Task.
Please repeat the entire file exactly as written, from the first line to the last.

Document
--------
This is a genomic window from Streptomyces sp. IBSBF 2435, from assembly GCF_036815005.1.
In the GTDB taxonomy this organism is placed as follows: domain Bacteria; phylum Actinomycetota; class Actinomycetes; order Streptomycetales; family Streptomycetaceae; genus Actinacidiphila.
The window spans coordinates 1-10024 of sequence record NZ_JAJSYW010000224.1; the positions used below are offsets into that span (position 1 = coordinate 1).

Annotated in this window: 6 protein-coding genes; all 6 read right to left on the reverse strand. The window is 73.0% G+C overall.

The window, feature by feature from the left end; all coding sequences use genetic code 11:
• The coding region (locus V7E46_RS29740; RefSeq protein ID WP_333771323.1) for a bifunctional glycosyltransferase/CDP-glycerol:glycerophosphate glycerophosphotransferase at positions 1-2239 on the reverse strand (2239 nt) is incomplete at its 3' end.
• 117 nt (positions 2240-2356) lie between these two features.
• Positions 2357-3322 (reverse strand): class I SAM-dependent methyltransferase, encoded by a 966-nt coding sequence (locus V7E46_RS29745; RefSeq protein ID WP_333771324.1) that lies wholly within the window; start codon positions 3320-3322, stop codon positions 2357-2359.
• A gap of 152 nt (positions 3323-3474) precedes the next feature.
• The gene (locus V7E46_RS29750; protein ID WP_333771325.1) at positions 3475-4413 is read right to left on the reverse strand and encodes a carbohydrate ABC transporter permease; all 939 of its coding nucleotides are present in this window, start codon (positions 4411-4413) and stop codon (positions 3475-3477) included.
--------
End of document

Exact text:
This is a genomic window from Streptomyces sp. IBSBF 2435, from assembly GCF_036815005.1.
In the GTDB taxonomy this organism is placed as follows: domain Bacteria; phylum Actinomycetota; class Actinomycetes; order Streptomycetales; family Streptomycetaceae; genus Actinacidiphila.
The window spans coordinates 1-10024 of sequence record NZ_JAJSYW010000224.1; the positions used below are offsets into that span (position 1 = coordinate 1).

Annotated in this window: 6 protein-coding genes; all 6 read right to left on the reverse strand. The window is 73.0% G+C overall.

The window, feature by feature from the left end; all coding sequences use genetic code 11:
• The coding region (locus V7E46_RS29740; RefSeq protein ID WP_333771323.1) for a bifunctional glycosyltransferase/CDP-glycerol:glycerophosphate glycerophosphotransferase at positions 1-2239 on the reverse strand (2239 nt) is incomplete at its 3' end.
• 117 nt (positions 2240-2356) lie between these two features.
• Positions 2357-3322 (reverse strand): class I SAM-dependent methyltransferase, encoded by a 966-nt coding sequence (locus V7E46_RS29745; RefSeq protein ID WP_333771324.1) that lies wholly within the window; start codon positions 3320-3322, stop codon positions 2357-2359.
• A gap of 152 nt (positions 3323-3474) precedes the next feature.
• The gene (locus V7E46_RS29750; protein ID WP_333771325.1) at positions 3475-4413 is read right to left on the reverse strand and encodes a carbohydrate ABC transporter permease; all 939 of its coding nucleotides are present in this window, start codon (positions 4411-4413) and stop codon (positions 3475-3477) included.